“An emerging trend in the fitness industry – that I am thrilled about – is the idea of intuitive movement. People are not exercising just to lose weight or bulk up; they’re exercising because of how it makes them feel,” she said. “The more people that start to move in ways that move them, the more we’ll see the Generation Active movement grow.”

Mass appeal will continue to increase.

Nikki Metzger, owner of Bodi gym in Scottsdale, Arizona, and Women’s Health Magazine’s Next Fitness Star in 2015, says that the health and fitness industry is only going to continue to grow. “I don’t think it’s just growing, but it’s also moving in a very positive direction,” she said. “I think the best part is that we are making fitness accessible to everyone!”

Metzger notes that there are so many options in 2017 to improve health and fitness: health clubs, apps, online workouts and all different genres of fitness, like boot camps, Zumba and Pilates. She says her own gym has seen membership double since last year, and she is in the process of opening a larger location to accommodate growing demand.

The gym is in.

Metzger’s fitness center is not the only gym to see an increase in membership. The number of people who have health club memberships continues to steadily grow worldwide. As of 2015, over 55.3 million Americans have memberships, joining the 151 million people around the world, according to the International Health, Racquet & Sportsclub Association, the trade association serving the global health club and fitness industry.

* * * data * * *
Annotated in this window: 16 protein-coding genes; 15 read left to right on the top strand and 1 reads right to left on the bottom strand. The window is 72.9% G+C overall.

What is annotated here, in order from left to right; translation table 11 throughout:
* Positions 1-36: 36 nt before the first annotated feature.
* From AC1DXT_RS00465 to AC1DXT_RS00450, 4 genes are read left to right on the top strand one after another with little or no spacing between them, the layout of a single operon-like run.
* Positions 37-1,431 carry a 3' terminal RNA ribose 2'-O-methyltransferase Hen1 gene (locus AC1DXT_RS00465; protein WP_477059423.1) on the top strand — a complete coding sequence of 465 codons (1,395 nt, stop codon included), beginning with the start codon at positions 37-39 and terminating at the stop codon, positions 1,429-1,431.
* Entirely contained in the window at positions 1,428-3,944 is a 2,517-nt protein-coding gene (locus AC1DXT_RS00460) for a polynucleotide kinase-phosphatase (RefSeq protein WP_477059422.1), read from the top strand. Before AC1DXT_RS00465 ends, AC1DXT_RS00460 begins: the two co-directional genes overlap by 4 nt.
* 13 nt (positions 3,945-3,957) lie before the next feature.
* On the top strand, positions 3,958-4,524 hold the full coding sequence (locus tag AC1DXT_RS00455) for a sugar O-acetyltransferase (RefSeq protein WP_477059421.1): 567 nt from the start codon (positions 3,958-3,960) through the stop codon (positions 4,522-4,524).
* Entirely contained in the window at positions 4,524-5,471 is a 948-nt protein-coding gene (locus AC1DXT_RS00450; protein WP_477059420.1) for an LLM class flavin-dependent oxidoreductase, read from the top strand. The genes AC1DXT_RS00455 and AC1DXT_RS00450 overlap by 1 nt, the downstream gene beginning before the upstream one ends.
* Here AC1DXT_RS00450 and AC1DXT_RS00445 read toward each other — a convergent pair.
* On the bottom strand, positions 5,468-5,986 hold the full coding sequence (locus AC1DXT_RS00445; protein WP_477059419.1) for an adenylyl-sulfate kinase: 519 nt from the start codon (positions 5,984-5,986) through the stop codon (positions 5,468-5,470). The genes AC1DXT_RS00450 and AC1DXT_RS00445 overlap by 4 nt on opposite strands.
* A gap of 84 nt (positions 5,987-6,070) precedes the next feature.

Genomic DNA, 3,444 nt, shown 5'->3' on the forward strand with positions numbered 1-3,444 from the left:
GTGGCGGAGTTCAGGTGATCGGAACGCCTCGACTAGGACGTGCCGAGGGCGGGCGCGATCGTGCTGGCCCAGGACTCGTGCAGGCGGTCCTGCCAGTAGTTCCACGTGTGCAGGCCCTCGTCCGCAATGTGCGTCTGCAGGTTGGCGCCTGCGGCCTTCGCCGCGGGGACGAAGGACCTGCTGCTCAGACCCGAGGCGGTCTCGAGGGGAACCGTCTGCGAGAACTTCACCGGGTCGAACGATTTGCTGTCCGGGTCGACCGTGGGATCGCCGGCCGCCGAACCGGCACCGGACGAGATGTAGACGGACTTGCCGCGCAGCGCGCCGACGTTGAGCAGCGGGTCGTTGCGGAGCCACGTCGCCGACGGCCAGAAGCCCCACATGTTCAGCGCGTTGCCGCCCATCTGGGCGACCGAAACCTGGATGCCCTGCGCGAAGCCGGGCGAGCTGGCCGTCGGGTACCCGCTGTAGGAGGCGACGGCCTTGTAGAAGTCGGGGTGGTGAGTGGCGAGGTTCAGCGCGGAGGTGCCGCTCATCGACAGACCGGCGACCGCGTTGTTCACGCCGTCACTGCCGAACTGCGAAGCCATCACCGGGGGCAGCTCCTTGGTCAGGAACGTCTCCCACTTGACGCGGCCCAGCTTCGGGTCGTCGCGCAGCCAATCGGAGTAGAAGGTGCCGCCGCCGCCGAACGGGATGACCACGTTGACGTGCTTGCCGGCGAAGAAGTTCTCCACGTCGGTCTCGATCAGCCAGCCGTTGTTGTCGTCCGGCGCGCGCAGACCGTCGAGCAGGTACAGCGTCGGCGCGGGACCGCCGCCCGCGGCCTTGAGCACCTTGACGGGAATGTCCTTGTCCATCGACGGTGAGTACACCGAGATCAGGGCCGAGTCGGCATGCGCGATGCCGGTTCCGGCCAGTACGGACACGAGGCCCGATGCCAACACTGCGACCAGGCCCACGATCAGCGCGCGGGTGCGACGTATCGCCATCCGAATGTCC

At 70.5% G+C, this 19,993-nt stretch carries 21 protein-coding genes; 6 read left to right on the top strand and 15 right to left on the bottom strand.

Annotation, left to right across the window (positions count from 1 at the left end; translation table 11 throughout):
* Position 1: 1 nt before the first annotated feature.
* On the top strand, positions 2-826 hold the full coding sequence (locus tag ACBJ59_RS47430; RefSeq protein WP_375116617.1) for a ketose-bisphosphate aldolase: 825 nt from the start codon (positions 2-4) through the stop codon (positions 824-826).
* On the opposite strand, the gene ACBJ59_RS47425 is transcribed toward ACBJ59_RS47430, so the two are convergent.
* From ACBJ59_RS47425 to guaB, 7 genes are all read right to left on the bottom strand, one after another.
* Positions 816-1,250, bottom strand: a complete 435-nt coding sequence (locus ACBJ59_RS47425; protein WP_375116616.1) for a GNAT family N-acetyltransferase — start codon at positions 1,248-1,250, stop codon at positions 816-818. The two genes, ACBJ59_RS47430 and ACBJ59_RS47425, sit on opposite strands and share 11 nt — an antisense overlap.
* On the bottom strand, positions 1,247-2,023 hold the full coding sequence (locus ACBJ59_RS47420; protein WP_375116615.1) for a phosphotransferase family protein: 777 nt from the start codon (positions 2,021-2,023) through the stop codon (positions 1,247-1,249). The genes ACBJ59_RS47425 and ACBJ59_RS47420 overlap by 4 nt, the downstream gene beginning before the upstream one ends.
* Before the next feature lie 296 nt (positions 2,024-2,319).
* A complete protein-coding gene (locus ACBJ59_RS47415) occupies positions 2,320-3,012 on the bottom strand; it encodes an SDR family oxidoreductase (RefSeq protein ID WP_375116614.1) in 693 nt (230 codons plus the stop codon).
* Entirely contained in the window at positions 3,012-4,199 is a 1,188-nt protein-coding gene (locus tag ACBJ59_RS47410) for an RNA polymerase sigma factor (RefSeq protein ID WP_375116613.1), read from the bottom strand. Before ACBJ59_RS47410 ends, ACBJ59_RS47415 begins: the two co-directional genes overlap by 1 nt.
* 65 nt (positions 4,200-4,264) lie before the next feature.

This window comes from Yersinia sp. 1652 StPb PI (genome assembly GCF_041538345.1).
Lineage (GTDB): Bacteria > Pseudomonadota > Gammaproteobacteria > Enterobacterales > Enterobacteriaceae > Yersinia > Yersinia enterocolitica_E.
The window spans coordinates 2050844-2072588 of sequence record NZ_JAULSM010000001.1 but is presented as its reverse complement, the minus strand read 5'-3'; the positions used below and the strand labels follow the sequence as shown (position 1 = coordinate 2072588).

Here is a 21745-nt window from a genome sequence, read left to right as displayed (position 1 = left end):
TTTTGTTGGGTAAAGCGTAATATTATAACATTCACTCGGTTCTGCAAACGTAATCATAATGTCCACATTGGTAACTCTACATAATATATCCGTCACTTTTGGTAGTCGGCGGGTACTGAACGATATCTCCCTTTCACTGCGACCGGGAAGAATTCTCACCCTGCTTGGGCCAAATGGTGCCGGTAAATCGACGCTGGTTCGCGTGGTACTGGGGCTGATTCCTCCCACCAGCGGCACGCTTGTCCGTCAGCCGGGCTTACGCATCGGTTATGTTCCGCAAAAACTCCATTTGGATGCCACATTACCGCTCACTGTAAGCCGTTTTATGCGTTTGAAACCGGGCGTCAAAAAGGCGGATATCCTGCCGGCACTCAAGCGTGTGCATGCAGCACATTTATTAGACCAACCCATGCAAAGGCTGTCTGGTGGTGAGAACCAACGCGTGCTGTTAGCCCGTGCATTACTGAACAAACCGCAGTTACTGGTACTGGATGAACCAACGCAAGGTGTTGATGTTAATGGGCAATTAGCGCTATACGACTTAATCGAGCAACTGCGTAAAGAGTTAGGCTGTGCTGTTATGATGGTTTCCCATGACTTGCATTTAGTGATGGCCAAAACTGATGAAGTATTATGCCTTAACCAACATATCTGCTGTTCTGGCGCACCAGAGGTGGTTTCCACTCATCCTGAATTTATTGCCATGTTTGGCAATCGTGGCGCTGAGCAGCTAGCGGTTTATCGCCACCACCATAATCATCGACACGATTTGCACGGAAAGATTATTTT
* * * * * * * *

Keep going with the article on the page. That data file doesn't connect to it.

In the third quarter of 2016, Planet Fitness, one of the largest and fastest-growing franchisors and operators of fitness centers in the U.S., reported a $19 million revenue growth compared to Q3 last year. Planet Fitness also saw membership rise from 7.1 million to 8.7 million in that same time frame. To accommodate their swelling membership base, Planet Fitness opened 195 health clubs in the United States in 2016.

Tech will continue to prevail.